I’ve actually tried some Bolivian chocolate which is from the Alto Beni region of North-western Bolivia which is where only a small fraction of Bolivia’s cocoa is grown and harvested (see the reviews Original Beans and Demarquette. The Original Beans Beni Wild Harvest was a cracking bar but a little dry, which was probably from the fact that this bar didn’t have any emulsifiers.
Today there are a number of co-operatives that have sprung out of the shameful and exploitative regimes of the past. The Alto Beni region may only have been colonised since the 1960′s when a number of them were given small farms by the government in the El Ceibo co-operative which eventually went bust. The outcome of this was that the farmers had to use intermediaries which meant that their incomes sharply dropped as the prices they received were much less than before. During the 1970′s the El Ceibo farmers formed their own cooperative and eventually in 1997 joined the Fair Trade System and now include 36 small co-operatives. Although most of the cocoa grown in Bolivia actually comes from the southern areas of Bolivia where the weather is more conducive to production.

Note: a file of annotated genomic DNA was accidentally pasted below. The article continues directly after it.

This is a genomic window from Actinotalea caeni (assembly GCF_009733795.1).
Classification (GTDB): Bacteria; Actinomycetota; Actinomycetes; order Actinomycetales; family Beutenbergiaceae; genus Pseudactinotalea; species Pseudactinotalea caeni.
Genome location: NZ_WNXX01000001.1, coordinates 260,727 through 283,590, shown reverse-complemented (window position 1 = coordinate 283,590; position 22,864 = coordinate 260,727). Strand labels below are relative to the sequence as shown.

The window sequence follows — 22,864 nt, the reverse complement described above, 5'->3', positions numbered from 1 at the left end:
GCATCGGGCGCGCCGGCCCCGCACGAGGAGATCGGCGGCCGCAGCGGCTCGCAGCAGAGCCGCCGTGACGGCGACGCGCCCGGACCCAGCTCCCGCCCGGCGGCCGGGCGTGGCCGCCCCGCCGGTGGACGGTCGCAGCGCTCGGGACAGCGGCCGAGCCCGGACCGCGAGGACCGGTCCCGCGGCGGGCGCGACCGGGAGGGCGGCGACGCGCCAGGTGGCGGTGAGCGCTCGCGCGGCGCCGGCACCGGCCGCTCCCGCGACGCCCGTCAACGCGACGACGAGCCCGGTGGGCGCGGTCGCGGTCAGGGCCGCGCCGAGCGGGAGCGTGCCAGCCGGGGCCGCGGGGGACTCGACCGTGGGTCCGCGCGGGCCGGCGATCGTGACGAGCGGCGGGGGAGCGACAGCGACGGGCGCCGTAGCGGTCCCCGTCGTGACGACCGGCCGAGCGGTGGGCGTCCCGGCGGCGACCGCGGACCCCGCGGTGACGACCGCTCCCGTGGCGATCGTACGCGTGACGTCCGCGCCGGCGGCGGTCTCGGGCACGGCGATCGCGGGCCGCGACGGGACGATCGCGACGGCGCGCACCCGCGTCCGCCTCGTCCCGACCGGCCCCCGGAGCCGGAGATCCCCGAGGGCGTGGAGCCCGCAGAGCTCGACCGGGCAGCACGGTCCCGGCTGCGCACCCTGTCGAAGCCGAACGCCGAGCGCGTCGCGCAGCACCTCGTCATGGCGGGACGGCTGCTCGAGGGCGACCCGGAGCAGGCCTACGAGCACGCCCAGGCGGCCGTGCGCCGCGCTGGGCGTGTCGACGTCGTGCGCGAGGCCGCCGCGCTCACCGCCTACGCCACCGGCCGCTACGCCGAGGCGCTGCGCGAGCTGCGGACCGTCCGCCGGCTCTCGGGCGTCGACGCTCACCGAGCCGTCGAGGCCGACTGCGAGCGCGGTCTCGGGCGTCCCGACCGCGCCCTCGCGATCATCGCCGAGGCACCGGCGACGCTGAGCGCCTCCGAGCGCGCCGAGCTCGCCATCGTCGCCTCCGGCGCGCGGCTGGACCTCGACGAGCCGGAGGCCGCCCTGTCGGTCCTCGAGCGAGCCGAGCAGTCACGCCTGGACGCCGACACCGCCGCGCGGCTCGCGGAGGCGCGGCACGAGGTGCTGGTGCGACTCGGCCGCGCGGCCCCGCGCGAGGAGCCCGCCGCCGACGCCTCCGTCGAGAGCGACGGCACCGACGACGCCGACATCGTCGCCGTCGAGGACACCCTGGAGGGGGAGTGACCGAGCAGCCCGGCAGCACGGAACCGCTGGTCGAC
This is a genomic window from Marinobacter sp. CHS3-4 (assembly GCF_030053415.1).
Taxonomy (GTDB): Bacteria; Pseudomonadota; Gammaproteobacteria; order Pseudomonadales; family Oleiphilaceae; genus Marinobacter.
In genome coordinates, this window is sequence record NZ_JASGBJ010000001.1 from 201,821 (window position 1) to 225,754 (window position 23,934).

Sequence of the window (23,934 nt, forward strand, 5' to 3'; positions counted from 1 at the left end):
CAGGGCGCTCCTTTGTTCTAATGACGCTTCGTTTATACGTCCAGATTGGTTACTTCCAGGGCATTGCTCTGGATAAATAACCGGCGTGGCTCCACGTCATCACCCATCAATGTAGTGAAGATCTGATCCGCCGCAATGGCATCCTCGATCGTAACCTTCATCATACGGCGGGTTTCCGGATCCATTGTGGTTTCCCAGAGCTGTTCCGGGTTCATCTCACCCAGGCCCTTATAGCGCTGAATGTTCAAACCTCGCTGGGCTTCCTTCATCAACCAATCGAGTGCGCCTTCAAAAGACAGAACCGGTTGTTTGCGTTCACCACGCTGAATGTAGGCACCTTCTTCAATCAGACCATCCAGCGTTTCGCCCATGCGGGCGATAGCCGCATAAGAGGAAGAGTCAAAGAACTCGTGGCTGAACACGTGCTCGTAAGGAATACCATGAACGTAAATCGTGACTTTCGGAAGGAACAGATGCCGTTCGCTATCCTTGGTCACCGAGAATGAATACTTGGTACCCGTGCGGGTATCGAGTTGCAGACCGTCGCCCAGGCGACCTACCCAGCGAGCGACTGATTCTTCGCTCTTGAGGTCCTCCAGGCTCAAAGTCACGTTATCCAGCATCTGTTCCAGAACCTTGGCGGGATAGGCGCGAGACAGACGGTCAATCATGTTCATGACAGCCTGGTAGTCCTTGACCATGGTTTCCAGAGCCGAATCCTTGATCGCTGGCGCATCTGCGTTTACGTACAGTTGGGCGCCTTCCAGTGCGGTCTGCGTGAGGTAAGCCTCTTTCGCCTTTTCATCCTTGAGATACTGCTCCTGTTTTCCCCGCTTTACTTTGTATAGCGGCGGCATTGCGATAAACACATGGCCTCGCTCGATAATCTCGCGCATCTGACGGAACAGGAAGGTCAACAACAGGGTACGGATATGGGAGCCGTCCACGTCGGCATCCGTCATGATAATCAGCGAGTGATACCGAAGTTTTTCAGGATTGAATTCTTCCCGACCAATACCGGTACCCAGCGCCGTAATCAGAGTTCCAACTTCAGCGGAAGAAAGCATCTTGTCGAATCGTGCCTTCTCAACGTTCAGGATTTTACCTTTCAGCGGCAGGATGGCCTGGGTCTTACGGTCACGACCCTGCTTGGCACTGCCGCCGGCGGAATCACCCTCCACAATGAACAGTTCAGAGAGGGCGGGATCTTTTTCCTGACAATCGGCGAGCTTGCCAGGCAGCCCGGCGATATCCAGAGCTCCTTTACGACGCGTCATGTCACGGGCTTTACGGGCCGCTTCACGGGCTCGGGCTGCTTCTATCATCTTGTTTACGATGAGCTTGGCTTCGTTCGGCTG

Even with the government involvement to increase cocoa production, cacao often grows wild, and this cocoa was used to make the Original Beans bar that I tried. In fact 50% of Bolivia is rich tropical rain forests. The problem of this is that the wild cacao is at risk from unlicensed deforestation via timber companies. Bolivia has also been blighted by “Witches’ Brook” and a “Genetic Improvement Plan for Wild Cocoa Production, Through Population Management” is being designed by Dr Martine Beek to help increase resistance to the disease and stimulate production levels as well as improve the standard of living of at least 2,000 families through better cocoa production practices.